I also had the opportunity to learn from a Mandan/Lakota pipe holder and medicine person. She taught me to see from a different view, a view that healing the body is second to healing the spirit. Because in thinking that this is all there is, we forget our interconnectedness to all of creation and that includes layers of dimensions one can access for intentional healing.
Where to study Herbal Medicine?
Finding a school or apprenticeship program can take some research but most is readily available via internet. The American Herbalists Guild has an educational directory (1).
Check your local health food store where ever you live and find a local herbalist and ask to study with them. Many herbalists take on apprentices or teach classes or lead herb walks. The planet really could use a few more plant people.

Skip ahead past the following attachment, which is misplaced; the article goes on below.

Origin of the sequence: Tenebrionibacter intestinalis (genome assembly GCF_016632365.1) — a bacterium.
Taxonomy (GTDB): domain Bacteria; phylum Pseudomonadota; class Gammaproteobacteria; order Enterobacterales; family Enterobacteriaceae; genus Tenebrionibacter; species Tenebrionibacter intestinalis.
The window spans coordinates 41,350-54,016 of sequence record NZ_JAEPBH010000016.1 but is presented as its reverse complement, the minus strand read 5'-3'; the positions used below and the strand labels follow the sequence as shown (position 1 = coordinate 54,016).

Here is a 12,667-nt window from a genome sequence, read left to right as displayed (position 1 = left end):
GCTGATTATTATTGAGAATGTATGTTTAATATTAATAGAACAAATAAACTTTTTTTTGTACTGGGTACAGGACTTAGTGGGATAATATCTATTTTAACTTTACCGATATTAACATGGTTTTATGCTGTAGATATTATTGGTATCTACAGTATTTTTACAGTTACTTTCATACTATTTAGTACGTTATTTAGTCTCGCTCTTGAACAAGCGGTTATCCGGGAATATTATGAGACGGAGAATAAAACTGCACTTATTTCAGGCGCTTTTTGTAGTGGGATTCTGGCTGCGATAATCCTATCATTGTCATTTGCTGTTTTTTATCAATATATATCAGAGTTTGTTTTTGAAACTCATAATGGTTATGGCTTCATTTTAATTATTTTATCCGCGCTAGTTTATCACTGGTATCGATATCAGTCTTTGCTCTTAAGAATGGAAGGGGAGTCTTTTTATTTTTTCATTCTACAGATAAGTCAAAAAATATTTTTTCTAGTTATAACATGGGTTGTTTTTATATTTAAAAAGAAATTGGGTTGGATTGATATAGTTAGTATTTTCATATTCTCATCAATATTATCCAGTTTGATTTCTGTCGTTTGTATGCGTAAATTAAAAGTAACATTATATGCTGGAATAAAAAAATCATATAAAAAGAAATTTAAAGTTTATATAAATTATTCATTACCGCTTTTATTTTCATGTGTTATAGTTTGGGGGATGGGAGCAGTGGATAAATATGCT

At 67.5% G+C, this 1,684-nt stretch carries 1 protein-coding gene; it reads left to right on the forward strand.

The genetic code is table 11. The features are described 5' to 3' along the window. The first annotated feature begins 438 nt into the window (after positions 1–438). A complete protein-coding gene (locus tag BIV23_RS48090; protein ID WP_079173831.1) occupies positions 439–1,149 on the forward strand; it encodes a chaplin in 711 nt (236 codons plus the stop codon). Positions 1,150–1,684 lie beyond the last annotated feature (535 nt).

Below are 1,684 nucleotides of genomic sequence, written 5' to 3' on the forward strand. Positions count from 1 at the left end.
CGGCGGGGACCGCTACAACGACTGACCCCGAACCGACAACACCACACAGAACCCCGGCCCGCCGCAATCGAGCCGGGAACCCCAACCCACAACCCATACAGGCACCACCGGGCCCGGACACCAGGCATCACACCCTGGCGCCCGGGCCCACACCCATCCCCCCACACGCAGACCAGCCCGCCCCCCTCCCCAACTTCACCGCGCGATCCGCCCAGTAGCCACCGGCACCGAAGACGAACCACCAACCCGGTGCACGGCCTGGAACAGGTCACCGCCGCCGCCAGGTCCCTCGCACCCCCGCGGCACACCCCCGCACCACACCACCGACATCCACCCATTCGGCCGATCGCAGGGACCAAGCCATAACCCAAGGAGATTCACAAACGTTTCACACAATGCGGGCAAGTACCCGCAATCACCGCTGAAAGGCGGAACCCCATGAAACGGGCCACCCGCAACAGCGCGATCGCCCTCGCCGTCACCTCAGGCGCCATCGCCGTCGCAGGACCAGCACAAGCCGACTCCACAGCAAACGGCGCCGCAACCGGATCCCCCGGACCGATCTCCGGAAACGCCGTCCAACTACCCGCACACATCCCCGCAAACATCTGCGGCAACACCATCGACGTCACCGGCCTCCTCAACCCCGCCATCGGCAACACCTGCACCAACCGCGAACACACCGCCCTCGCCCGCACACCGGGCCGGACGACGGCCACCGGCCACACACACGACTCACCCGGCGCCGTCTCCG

My mentors have instilled in me the awareness that thoughts are real things. Our belief systems create the world we live in and the world we all share right now that is part of a consensus agreement, is based on a death economy. Drugstores, pharmaceuticals, insurance companies, ambulance services and hospitals are all big business. Research has shown how a doctor’s diagnosis is received within the first fifteen minutes determines the outcome of that disease. The mind is a powerful thing that can either help us or harm us. What if we start living as though we are in perfect radiant health? What if we set our intention everyday to live as though we are already the person we always wanted to be; strong, wise and healthy. Along with other natural modalities, herbal medicine can lead one on this journey to a vibrant, natural life style.